With listeners I can:

...tell my character to move left when I hit the left key

...or I can have the start screen pop up after the window loads.

..or I can have the enemy ships explode when I put my greasy fingers on the touch screen of my mobile device.

etc. etc.

Now the structure of listeners is very simple. Let's walk through them step by step:

  1. You establish what it is that's doing the listening.
  2. you add the code: addEventListener preceded by a dot.
  3. You assign the type of event and stick it between quotes.
  4. You give a name to the function that will do the dirty work.
  5. You write false. Just trust me.

So take for example:


Step by step, we have:

  1. window
  2. addEventListener
  3. "load"
  4. onLoad <---- my made-up name
  5. false

Don't forget to put the dot after #1 and put #3,#4 + #5 in parenthesis, followed by a semicolon (we'll see everything together in a minute).

BUT we're not done yet! We still need to add the onLoad function we created. Otherwise, the computer listens for something and we never tell it what to listen to! It's like pretending to throw something, then watching your dog run off to catch it like an idiot.... it's just... WRONG!

So, right underneath we add our function called onLoad. And it goes a little something like this:

function onLoad()


That's it! And all the instructions that make the magic happen go inside the curly braces. So let's take theory out of the picture and make a practical example with it.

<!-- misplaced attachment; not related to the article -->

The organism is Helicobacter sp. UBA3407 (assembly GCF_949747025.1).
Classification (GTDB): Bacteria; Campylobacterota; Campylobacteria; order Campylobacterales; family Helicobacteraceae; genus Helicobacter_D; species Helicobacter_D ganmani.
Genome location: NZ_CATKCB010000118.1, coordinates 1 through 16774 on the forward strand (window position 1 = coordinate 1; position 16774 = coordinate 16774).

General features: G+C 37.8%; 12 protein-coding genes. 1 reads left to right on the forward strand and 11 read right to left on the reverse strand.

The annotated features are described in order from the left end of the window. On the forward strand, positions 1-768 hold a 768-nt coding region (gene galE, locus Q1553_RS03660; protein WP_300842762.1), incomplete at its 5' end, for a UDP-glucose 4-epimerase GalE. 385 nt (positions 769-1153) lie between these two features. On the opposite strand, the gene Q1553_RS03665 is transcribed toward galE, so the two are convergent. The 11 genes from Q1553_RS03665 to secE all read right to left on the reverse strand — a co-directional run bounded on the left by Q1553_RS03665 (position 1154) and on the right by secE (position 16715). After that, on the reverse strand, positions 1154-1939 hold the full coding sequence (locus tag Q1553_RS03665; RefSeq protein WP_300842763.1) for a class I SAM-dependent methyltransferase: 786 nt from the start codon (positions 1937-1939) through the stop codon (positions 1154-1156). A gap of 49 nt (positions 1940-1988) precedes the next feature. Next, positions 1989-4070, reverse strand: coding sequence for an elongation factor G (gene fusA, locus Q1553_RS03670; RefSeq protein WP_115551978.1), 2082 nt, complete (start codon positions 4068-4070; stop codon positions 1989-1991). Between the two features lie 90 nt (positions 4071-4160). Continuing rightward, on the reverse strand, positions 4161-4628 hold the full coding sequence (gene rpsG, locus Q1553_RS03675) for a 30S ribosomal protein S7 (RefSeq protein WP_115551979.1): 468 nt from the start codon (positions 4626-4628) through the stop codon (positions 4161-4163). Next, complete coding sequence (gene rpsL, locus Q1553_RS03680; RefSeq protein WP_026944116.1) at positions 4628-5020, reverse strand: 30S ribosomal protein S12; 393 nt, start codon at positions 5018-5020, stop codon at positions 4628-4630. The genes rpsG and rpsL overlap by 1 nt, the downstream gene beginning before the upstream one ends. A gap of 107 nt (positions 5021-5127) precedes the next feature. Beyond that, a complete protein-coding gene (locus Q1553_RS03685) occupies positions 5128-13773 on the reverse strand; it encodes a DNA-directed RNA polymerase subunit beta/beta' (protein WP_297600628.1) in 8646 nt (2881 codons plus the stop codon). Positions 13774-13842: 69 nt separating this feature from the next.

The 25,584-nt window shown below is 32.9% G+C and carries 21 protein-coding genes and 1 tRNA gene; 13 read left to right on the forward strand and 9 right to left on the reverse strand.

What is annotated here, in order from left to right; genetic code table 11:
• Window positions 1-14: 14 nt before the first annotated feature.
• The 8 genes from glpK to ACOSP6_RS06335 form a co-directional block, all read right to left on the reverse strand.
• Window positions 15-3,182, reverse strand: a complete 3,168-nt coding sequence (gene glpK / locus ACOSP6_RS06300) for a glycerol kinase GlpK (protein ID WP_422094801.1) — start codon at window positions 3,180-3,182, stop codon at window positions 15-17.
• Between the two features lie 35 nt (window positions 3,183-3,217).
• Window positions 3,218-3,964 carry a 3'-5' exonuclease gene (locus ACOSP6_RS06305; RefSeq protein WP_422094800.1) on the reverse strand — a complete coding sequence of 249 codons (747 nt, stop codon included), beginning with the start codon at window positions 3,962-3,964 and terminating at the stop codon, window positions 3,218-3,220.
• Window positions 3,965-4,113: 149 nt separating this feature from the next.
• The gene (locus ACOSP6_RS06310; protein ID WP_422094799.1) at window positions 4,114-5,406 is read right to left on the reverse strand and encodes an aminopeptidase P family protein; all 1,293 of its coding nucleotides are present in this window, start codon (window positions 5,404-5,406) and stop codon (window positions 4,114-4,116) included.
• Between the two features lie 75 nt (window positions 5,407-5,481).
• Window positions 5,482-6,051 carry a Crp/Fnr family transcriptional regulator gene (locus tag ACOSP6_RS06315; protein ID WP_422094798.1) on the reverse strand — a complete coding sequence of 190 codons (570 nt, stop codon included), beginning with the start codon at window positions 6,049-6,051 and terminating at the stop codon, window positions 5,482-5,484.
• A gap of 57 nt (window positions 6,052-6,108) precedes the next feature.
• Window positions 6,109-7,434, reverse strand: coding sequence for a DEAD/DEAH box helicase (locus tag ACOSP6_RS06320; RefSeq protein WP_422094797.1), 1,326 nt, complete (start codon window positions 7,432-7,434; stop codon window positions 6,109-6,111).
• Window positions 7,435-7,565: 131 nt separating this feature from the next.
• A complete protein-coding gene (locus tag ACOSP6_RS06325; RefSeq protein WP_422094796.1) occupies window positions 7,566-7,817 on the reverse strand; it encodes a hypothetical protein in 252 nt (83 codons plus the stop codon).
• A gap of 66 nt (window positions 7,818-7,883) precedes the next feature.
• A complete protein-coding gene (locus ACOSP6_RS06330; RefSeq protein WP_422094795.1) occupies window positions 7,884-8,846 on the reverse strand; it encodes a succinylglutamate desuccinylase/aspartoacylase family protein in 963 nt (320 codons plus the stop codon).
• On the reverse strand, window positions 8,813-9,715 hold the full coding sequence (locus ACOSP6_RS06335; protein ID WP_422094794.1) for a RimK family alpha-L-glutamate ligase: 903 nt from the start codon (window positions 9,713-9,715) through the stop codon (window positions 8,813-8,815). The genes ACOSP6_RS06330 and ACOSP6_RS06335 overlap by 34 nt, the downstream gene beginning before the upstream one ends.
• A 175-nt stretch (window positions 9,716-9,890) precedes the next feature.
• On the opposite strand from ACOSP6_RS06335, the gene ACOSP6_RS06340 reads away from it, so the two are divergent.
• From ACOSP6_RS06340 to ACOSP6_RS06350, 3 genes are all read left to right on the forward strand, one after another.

Now, as I mentioned before, if we slap an image onto the canvas, we should preload it. This is done by adding an event listener to it.

But before we need to do that, the computer needs to know WHICH image we want to load. Makes sense, right??

So we need to start off with these two lines of code:

var myImage = new Image();
myImage.src = "Like.png"; <-- for this exercise, save the image you want to import to canvas in the same directory as this html file.

Then we need to assign a listener to our image. We called it myImage, so let's go through the five event listener steps to get this image loaded, ok?

  1. myImage <------- the name we assigned our image.
  2. addEventListener <---- same old code as always
  3. "load" <---- because we're loading the image
  4. onLoad <----- a clever name we came up with for the function
  5. false <------- because... just don't worry about for now.

This 5-step process results in:


Got it? Now what do we need to add? That's right: our function!

so add the following line to the code right underneath the event listener:

function onLoad()

Making our final code:

<!doctype html>
<title>HTML GOOFIN' 1 </title>
<canvas id = "canvas" width="1200" height="400"></canvas>